Michael, you’ve written a lot about the history of nationalism and the crisis of democracy. You’re living it now. You just moved from Budapest to Vienna, because your university was essentially thrown out of Budapest by one of the new authoritarians. Do you agree with Anne that this crisis is universal, that it extends beyond Central Europe, beyond Poland and Hungary, and is actually a challenge, this seductive allure of authoritarianism? It’s as relevant in the United States or the United Kingdom as it is in Central Europe?
Michael Ignatieff: Well, I’ve learned a tremendous amount from Anne’s analysis because it’s so based in her deep knowledge, particularly of Poland but also of Hungary. And I am one of those who like the idea that what’s been happening in Poland and Hungary should give pause to anybody in supposedly stable Western European or North American liberal democracies, because there’s a kind of condescending tendency to say, oh, in Eastern Europe, they just don’t have the experience with democracy that other societies do. So I like the general drift of the argument that the authoritarian turn in Poland and Hungary should be of great concern in the West. But I do think there are very substantial institutional differences.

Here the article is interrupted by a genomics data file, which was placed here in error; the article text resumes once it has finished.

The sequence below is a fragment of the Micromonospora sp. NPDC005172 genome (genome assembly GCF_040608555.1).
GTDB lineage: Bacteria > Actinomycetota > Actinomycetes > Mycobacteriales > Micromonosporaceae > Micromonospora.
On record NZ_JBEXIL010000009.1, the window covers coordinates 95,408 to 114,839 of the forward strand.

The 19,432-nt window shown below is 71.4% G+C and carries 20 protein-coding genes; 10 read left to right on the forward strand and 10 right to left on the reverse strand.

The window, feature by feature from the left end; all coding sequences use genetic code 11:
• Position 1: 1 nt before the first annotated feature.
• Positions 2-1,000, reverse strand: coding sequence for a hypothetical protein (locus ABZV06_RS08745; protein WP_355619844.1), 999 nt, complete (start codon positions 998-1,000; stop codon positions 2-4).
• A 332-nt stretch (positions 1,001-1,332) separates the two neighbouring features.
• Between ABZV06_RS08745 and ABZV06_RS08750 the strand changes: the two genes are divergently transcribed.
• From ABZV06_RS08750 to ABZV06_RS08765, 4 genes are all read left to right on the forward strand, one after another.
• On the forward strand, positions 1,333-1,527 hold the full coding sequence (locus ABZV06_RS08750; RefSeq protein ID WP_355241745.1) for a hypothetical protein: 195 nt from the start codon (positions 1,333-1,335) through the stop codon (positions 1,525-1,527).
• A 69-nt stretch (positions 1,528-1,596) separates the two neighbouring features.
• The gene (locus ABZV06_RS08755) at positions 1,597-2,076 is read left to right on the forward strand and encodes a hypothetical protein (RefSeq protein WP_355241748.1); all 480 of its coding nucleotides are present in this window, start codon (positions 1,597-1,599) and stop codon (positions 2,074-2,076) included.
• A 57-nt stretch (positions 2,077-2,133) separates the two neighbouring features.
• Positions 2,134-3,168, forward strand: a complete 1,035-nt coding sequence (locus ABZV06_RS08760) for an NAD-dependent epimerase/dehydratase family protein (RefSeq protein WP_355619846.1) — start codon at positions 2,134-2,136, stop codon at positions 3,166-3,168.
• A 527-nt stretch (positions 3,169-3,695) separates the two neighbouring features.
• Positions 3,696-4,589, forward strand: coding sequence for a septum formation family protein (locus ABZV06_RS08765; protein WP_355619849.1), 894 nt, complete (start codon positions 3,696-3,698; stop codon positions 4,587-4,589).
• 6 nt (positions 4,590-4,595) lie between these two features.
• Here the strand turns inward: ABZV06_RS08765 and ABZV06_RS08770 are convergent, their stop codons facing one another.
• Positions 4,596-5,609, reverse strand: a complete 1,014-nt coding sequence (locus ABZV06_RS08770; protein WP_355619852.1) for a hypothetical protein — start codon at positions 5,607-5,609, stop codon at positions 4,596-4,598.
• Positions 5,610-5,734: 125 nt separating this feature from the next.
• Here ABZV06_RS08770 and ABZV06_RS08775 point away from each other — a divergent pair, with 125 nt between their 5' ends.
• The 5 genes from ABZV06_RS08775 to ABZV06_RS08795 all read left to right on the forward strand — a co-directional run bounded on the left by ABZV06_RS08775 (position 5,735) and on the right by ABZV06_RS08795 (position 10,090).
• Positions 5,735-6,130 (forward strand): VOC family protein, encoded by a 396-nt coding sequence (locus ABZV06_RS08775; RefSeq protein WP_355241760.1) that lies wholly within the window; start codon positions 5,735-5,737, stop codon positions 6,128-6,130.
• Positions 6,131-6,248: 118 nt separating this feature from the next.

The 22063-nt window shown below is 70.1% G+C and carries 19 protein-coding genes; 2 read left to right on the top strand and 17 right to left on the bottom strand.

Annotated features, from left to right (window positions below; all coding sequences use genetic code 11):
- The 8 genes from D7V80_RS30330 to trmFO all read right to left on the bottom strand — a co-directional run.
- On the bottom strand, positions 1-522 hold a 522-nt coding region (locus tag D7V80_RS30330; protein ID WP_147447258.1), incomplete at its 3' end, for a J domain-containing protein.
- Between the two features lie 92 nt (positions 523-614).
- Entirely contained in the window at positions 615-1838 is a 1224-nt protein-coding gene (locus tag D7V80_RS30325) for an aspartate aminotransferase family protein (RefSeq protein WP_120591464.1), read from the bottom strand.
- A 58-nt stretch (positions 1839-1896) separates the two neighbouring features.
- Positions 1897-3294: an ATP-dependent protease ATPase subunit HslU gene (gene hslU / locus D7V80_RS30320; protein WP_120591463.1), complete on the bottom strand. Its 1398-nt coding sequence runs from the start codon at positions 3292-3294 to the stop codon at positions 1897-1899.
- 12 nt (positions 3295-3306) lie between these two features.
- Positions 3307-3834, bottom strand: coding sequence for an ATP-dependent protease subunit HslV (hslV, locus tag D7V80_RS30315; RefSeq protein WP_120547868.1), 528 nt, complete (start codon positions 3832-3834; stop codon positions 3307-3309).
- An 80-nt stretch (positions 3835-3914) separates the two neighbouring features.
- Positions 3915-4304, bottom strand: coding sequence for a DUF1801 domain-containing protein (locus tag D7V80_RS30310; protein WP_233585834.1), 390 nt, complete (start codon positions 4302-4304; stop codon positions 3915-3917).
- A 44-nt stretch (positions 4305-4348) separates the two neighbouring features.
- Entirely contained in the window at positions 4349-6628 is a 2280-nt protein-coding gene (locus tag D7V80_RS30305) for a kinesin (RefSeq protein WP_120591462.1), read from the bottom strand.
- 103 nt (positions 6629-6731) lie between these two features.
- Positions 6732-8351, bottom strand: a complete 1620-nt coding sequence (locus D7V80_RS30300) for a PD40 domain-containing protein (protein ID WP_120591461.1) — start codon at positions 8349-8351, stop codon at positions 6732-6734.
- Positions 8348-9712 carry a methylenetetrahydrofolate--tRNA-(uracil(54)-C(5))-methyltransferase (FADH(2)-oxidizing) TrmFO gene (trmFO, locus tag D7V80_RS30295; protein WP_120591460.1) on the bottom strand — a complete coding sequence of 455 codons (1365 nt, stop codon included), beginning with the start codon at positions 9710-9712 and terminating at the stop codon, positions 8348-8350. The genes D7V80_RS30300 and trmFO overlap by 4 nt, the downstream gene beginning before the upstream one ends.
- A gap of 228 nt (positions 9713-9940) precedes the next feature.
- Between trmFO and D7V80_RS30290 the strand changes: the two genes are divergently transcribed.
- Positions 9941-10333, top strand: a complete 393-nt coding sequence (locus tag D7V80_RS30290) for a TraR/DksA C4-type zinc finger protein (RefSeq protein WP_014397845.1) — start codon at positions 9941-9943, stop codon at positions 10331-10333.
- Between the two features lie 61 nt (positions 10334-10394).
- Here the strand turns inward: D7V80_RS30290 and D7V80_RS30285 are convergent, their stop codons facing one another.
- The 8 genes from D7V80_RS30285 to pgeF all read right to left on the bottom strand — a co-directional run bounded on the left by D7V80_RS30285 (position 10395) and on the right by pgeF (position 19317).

The guard rails of American democracy can break down. The guardrails of Canadian democracy can break down. The guardrails of British democracy can break down. But they’ve been around a lot longer. And there’s a part of me that resists a little bit when Anne says the authoritarian declension, the collapse of democracy itself, can happen anywhere. I think it is certainly happening in Poland. It is certainly happening, god knows, in Hungary. There are real threats to democracy in the United States. But I just don’t quite see the imminence of it perhaps that Anne does. And this may be, in other words, a disagreement of nuance rather than a disagreement of principle.
The other thing I would agree with her about, and I think her recent book is tremendously important in that way, is that something has happened to conservatism. There is a flirtation with a kind of authoritarianism on the conservative side of European politics that shocks me. And there’s a failure on the part of constitutional conservatives whom I know—I’m a liberal, but I spend my life dealing with constitutional conservatives. By constitutional conservative, I mean someone who understands what the rule of law is, likes a free press, understands that democracy is alternation of power, competition of elites. They’re at home with that. I’m at home with that. We’re in different political families.